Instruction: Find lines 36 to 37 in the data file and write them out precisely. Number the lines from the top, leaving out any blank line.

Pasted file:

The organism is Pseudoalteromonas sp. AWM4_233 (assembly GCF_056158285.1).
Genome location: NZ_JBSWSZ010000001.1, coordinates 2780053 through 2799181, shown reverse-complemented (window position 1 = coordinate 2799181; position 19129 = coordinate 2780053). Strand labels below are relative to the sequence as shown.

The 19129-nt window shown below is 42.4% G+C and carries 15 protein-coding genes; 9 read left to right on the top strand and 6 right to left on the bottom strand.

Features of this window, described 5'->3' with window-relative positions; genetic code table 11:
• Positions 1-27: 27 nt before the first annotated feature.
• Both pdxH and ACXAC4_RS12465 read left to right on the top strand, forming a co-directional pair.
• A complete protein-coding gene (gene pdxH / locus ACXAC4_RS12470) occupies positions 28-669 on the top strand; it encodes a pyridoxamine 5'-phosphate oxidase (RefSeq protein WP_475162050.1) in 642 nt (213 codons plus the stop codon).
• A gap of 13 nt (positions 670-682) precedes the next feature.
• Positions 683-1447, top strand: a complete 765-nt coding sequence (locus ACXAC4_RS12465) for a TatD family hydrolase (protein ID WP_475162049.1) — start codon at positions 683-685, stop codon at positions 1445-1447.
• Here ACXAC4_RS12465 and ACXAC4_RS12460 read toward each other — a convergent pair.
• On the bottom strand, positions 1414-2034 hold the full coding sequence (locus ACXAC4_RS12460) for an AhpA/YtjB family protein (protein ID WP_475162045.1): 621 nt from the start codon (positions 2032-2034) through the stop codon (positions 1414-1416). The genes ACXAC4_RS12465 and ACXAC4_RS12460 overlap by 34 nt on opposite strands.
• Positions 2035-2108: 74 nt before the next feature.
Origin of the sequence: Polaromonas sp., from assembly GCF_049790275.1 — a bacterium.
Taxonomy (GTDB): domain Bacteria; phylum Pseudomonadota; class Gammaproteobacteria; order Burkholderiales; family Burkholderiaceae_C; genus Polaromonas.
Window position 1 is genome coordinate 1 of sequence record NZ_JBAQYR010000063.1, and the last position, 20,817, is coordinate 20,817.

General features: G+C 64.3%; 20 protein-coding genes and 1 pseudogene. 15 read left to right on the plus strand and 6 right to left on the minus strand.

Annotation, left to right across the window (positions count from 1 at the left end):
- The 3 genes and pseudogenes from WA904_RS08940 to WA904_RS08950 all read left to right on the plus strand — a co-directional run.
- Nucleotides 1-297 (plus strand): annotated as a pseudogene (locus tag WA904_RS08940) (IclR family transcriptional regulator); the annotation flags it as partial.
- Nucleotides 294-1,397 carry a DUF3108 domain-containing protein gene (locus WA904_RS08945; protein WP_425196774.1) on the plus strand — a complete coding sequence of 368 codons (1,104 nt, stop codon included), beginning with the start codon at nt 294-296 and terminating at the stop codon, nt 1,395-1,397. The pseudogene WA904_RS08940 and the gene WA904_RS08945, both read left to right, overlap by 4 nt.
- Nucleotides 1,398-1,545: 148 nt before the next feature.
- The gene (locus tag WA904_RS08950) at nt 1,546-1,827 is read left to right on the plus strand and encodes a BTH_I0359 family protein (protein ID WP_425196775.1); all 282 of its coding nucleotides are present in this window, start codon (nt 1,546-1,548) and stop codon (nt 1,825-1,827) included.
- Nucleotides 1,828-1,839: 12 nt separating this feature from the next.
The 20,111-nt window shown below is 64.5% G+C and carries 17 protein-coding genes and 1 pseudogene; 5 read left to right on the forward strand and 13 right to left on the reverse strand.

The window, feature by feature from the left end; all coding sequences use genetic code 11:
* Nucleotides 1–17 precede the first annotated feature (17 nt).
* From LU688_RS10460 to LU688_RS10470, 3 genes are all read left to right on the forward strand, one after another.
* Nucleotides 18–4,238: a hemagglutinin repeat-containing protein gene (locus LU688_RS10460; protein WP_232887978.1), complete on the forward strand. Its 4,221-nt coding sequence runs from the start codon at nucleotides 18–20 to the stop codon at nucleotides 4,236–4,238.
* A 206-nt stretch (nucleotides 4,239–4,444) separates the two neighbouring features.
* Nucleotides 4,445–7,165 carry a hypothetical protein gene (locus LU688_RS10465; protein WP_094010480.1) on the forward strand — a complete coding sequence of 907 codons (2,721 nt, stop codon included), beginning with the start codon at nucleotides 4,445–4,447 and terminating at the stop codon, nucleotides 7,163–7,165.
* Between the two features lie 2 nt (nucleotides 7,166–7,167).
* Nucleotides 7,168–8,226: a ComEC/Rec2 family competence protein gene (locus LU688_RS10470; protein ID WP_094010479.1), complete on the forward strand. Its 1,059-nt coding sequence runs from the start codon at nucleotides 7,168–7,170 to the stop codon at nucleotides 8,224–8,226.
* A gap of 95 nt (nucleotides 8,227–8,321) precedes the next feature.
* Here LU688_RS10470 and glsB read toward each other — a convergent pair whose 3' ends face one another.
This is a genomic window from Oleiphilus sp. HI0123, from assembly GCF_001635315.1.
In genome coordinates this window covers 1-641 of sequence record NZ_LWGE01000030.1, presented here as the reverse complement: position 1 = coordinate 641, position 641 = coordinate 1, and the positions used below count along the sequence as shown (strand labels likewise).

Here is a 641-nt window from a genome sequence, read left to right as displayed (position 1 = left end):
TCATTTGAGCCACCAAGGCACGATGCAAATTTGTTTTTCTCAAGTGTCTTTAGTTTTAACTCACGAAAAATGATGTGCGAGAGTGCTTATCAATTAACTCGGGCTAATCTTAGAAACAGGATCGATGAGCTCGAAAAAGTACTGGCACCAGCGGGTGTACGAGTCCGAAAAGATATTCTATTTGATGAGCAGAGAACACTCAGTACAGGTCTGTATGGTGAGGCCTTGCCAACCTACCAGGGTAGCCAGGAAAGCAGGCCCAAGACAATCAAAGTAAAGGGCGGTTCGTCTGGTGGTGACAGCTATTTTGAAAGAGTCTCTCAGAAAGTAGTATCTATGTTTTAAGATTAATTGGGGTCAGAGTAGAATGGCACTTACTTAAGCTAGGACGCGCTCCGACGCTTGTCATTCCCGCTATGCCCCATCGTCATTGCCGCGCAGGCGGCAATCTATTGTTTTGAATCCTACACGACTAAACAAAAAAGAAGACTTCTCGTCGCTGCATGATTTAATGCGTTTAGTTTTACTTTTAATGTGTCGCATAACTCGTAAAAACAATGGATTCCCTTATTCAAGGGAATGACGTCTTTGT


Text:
In genome coordinates this window covers 1-641 of sequence record NZ_LWGE01000030.1, presented here as the reverse complement: position 1 = coordinate 641, position 641 = coordinate 1, and the positions used below count along the sequence as shown (strand labels likewise).

Here is a 641-nt window from a genome sequence, read left to right as displayed (position 1 = left end):